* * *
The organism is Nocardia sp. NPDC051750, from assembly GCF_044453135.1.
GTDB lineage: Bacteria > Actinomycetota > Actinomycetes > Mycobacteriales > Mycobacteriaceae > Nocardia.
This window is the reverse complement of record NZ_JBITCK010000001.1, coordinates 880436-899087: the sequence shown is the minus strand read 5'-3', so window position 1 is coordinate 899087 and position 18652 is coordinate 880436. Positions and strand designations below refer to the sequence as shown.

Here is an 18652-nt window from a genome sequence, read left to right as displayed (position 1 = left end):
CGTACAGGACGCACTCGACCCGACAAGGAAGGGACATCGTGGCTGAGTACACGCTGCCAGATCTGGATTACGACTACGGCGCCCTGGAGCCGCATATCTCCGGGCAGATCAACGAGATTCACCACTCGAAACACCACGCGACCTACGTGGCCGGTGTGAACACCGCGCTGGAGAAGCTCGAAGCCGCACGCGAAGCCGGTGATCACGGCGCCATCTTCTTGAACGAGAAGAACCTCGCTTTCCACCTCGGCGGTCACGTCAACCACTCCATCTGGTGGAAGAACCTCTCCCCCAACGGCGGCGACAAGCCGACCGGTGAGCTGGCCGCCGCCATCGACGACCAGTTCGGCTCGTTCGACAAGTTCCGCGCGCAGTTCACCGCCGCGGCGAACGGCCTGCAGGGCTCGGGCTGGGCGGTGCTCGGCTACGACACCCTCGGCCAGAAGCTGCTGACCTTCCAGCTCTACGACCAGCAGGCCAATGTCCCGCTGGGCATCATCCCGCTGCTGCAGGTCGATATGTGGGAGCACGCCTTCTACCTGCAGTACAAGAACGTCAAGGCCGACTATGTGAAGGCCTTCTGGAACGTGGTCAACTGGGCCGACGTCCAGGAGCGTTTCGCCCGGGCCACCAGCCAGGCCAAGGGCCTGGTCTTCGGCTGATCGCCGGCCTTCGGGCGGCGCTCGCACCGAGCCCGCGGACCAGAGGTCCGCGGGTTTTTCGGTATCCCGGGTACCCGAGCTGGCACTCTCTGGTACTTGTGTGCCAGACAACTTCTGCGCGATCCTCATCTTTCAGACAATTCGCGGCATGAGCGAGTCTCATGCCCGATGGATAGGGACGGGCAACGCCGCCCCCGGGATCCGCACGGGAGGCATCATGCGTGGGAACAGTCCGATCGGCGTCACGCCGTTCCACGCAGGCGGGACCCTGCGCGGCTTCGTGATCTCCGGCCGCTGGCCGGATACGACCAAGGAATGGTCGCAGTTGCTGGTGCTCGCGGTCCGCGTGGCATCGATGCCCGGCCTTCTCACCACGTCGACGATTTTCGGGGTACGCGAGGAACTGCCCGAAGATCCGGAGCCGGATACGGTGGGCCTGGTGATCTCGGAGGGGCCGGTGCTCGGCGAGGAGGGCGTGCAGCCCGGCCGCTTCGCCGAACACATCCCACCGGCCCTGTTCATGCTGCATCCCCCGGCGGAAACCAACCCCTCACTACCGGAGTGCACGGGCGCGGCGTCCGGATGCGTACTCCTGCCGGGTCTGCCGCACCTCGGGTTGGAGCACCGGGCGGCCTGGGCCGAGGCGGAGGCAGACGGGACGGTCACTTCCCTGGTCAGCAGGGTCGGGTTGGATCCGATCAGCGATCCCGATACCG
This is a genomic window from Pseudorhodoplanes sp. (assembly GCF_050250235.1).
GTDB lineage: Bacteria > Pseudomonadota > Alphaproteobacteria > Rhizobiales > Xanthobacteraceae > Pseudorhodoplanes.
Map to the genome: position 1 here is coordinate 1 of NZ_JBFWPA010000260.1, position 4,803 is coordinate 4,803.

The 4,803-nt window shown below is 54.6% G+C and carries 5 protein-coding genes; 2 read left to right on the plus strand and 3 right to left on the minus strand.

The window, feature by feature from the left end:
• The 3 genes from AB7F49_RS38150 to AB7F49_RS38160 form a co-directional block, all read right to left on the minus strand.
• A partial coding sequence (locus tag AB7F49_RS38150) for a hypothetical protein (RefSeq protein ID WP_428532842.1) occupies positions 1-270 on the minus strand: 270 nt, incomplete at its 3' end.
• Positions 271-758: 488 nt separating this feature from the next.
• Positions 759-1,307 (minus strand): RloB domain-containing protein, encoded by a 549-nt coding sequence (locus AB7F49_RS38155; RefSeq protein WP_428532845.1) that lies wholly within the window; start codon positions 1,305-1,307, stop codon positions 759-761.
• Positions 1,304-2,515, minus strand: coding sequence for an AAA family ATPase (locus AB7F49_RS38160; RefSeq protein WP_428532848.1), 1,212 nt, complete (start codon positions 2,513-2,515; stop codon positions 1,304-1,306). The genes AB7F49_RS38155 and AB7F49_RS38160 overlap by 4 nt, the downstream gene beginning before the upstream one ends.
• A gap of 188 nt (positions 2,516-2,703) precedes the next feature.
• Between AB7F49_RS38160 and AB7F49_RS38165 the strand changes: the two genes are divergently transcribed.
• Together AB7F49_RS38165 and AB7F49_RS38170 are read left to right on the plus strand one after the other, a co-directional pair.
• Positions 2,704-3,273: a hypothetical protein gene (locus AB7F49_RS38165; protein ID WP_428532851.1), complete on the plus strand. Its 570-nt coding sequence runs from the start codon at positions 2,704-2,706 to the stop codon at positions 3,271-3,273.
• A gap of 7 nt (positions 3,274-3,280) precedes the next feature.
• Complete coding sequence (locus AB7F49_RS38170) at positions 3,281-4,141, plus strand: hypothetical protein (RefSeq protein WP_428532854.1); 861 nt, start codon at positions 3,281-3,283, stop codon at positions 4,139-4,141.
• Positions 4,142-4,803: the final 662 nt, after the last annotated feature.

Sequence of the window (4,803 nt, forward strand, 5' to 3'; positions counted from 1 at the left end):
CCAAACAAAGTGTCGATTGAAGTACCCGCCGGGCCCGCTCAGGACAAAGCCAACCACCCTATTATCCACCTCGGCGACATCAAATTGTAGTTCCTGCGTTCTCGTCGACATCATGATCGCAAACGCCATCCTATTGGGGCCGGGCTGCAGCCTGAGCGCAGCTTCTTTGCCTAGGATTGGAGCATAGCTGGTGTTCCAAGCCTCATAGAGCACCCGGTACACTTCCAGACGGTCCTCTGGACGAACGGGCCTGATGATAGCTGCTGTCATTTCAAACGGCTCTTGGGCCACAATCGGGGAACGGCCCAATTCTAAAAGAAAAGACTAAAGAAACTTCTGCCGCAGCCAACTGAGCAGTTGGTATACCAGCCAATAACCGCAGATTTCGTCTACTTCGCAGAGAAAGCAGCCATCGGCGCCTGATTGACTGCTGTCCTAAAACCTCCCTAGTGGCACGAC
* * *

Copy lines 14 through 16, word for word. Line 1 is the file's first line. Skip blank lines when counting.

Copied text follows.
• Positions 759-1,307 (minus strand): RloB domain-containing protein, encoded by a 549-nt coding sequence (locus AB7F49_RS38155; RefSeq protein WP_428532845.1) that lies wholly within the window; start codon positions 1,305-1,307, stop codon positions 759-761.
• Positions 1,304-2,515, minus strand: coding sequence for an AAA family ATPase (locus AB7F49_RS38160; RefSeq protein WP_428532848.1), 1,212 nt, complete (start codon positions 2,513-2,515; stop codon positions 1,304-1,306). The genes AB7F49_RS38155 and AB7F49_RS38160 overlap by 4 nt, the downstream gene beginning before the upstream one ends.
• A gap of 188 nt (positions 2,516-2,703) precedes the next feature.